Tea at midnight. Anyone??

64km Baltaköy to Pirlibey

Fresh pomegranatesOur expectations of a peaceful sleep last night were shattered late in the evening when we heard several loud bangs nearby. We were both jolted out of our dreams and on high alert. Gun shots? Fireworks? A car backfiring? We weren’t sure. All went quiet for a few minutes and we started to relax again when a tractor rolled up to our tent and put a strong searchlight right on us. What in the world…

Andrew got out to investigate and was greeted by several farmers who yelled “hello” to us from a distance, said something in Turkish and then went away again. No clarification there then. Once again we crawled back into our sleeping bags and we heard a few more bangs but more distant this time. A little unsettling but we eventually slipped back to sleep when the tractor came roaring back with its high power beam.

This was definitely not the quiet farmland camping we’ve come to expect. Most farmers everywhere we’ve been go home at sunset and don’t return until the next morning but in this part of Turkey evening cruising on tractors seemed to be perfectly normal. Aside from our visitors, several other locals seemed to be out and about on their Massey Fergusons and Fiat Turks. A convenient way to get back and forth between the local men’s club and home?

This time three men came over to the door of the tent to say hello, one with a rifle slung over his shoulder. They held a long one-way conversation with us, all in Turkish, and the only thing we understood was the word for tea along with some pointing to the nearest town. Did they really want us to come have a glass of tea with them? We checked the clock. Past midnight.

We motioned with our arms “no” and “sleep” and after some more discussion they went away, leaving us to get a little rest before the sun came rolling round. It made for what seemed like a very short night.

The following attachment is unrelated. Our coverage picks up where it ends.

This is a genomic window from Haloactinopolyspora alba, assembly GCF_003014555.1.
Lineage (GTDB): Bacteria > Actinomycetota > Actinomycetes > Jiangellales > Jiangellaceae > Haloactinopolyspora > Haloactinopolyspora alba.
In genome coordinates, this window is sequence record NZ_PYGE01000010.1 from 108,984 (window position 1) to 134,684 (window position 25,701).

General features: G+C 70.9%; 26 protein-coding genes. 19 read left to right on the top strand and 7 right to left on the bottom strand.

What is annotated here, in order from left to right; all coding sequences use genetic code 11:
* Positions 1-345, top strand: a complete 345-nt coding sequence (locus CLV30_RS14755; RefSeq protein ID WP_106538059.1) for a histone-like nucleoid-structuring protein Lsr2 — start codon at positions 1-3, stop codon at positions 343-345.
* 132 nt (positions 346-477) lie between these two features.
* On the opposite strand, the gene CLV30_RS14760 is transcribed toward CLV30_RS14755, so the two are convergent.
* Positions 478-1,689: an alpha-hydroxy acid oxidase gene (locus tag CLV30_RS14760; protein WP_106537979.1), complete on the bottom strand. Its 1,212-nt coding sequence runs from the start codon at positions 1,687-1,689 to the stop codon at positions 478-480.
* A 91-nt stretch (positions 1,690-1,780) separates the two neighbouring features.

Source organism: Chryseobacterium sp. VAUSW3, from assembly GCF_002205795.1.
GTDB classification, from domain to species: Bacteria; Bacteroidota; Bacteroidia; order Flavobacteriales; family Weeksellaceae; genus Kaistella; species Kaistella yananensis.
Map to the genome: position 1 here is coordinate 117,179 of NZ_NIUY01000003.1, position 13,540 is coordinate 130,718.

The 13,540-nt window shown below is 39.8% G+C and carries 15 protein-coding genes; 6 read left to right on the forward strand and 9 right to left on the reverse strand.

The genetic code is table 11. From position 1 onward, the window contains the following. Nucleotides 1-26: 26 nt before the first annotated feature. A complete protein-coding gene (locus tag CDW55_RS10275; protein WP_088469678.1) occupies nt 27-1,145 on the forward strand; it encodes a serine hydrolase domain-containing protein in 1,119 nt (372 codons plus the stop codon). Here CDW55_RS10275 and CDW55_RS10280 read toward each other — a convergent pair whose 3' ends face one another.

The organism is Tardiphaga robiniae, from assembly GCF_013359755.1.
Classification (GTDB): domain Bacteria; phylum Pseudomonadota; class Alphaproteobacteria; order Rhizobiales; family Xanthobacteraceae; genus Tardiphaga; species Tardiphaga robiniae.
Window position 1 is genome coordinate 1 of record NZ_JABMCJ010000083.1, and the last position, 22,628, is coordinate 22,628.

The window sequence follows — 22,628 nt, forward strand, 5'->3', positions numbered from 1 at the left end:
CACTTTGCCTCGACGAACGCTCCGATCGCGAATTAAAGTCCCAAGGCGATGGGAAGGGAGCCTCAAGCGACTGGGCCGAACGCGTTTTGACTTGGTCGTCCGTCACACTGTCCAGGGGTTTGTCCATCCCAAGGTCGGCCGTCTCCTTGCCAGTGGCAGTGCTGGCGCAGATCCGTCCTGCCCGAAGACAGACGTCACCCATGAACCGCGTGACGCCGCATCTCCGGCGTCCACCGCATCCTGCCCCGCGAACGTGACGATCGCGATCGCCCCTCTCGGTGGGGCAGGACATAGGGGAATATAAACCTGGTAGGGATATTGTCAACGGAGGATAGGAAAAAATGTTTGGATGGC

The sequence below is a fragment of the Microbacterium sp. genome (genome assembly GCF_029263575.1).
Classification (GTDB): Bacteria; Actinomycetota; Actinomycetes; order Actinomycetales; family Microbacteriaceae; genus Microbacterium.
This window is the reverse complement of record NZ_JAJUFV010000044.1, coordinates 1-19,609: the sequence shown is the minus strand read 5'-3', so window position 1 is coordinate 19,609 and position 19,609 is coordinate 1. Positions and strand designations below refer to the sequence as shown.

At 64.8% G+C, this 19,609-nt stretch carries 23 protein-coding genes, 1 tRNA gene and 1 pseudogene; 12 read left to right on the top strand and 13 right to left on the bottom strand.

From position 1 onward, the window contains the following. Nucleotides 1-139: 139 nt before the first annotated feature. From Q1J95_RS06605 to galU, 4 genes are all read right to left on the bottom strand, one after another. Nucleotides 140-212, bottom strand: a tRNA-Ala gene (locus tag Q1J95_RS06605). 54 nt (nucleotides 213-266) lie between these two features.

Our nocturnal adventures left us low on energy for the rest of the day and the roads gave us their own challenge with their constant bumps and unpaved sections. By the afternoon we were quite exhausted and pleasantly surprised to be invited for tea as we passed a cafe by a man who’d lived in France for some time.

The tea was just the thing to reinvigorate us and we enjoyed our conversation with Mehmet, who now drives a local minibus to keep busy during his retirement. In a town of just 1,500 people there are 13 buses that run routes daily to the larger centres. Everyone has a tractor but very few have a car, Mehmet told us.

Not long after leaving Mehmet we we stopped to make camp for the night and we hope it will be more peaceful than the evening before. The nearby road is a much quieter one and we are surrounded by olive groves, pomegranate and citrus trees. The nearest town is some ways off, perched up in the mountains that run both sides of the valley we’ve been cycling, so it should only be the calls of the mosque that we hear through the darkness.


  1. andrew
    23rd October 2007 at 9:26 am #

    What we spent: 12YTL groceries

    Road notes: We continued to follow tiny roads for the entire day, which makes it hard to give road numbers. They don’t exist! What we can say is that with a decent map you should not be afraid of going off the beaten trail in Turkey. Everyone has been exceptionally friendly: waving, smiling and offering hospitality. Even during our adventure last night, it was clear the men who approached us were no threat and we were only truly unsettled by the bangs we heard as we didn’t know what was going on. In many small villages, you are likely to find Turks who have lived abroad and returned to their home for retirement, so if you speak German or less commonly French you should be able to communicate with these former expats.

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